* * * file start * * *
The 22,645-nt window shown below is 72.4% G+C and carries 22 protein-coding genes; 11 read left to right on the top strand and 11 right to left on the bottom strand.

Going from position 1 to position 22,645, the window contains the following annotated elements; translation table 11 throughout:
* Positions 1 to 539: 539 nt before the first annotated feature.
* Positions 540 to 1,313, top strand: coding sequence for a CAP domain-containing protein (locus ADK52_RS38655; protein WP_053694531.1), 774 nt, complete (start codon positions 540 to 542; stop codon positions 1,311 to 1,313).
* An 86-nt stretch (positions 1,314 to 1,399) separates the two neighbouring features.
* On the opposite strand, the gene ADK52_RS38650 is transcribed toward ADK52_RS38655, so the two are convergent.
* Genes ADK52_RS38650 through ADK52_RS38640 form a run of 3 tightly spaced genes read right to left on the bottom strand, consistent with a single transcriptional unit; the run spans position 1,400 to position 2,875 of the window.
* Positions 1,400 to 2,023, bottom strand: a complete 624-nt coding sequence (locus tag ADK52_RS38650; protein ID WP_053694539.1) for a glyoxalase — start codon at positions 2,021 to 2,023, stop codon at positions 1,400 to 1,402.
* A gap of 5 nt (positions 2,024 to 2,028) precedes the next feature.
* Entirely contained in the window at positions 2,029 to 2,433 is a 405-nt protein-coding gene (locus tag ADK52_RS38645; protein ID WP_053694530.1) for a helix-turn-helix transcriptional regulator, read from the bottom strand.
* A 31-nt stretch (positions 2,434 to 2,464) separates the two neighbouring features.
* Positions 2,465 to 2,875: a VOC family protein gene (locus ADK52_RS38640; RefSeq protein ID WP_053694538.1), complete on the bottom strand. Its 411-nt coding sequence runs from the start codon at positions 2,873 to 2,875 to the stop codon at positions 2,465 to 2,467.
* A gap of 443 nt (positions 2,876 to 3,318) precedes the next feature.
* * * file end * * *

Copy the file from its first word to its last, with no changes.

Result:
The 22,645-nt window shown below is 72.4% G+C and carries 22 protein-coding genes; 11 read left to right on the top strand and 11 right to left on the bottom strand.

Going from position 1 to position 22,645, the window contains the following annotated elements; translation table 11 throughout:
* Positions 1 to 539: 539 nt before the first annotated feature.
* Positions 540 to 1,313, top strand: coding sequence for a CAP domain-containing protein (locus ADK52_RS38655; protein WP_053694531.1), 774 nt, complete (start codon positions 540 to 542; stop codon positions 1,311 to 1,313).
* An 86-nt stretch (positions 1,314 to 1,399) separates the two neighbouring features.
* On the opposite strand, the gene ADK52_RS38650 is transcribed toward ADK52_RS38655, so the two are convergent.
* Genes ADK52_RS38650 through ADK52_RS38640 form a run of 3 tightly spaced genes read right to left on the bottom strand, consistent with a single transcriptional unit; the run spans position 1,400 to position 2,875 of the window.
* Positions 1,400 to 2,023, bottom strand: a complete 624-nt coding sequence (locus tag ADK52_RS38650; protein ID WP_053694539.1) for a glyoxalase — start codon at positions 2,021 to 2,023, stop codon at positions 1,400 to 1,402.
* A gap of 5 nt (positions 2,024 to 2,028) precedes the next feature.
* Entirely contained in the window at positions 2,029 to 2,433 is a 405-nt protein-coding gene (locus tag ADK52_RS38645; protein ID WP_053694530.1) for a helix-turn-helix transcriptional regulator, read from the bottom strand.
* A 31-nt stretch (positions 2,434 to 2,464) separates the two neighbouring features.
* Positions 2,465 to 2,875: a VOC family protein gene (locus ADK52_RS38640; RefSeq protein ID WP_053694538.1), complete on the bottom strand. Its 411-nt coding sequence runs from the start codon at positions 2,873 to 2,875 to the stop codon at positions 2,465 to 2,467.
* A gap of 443 nt (positions 2,876 to 3,318) precedes the next feature.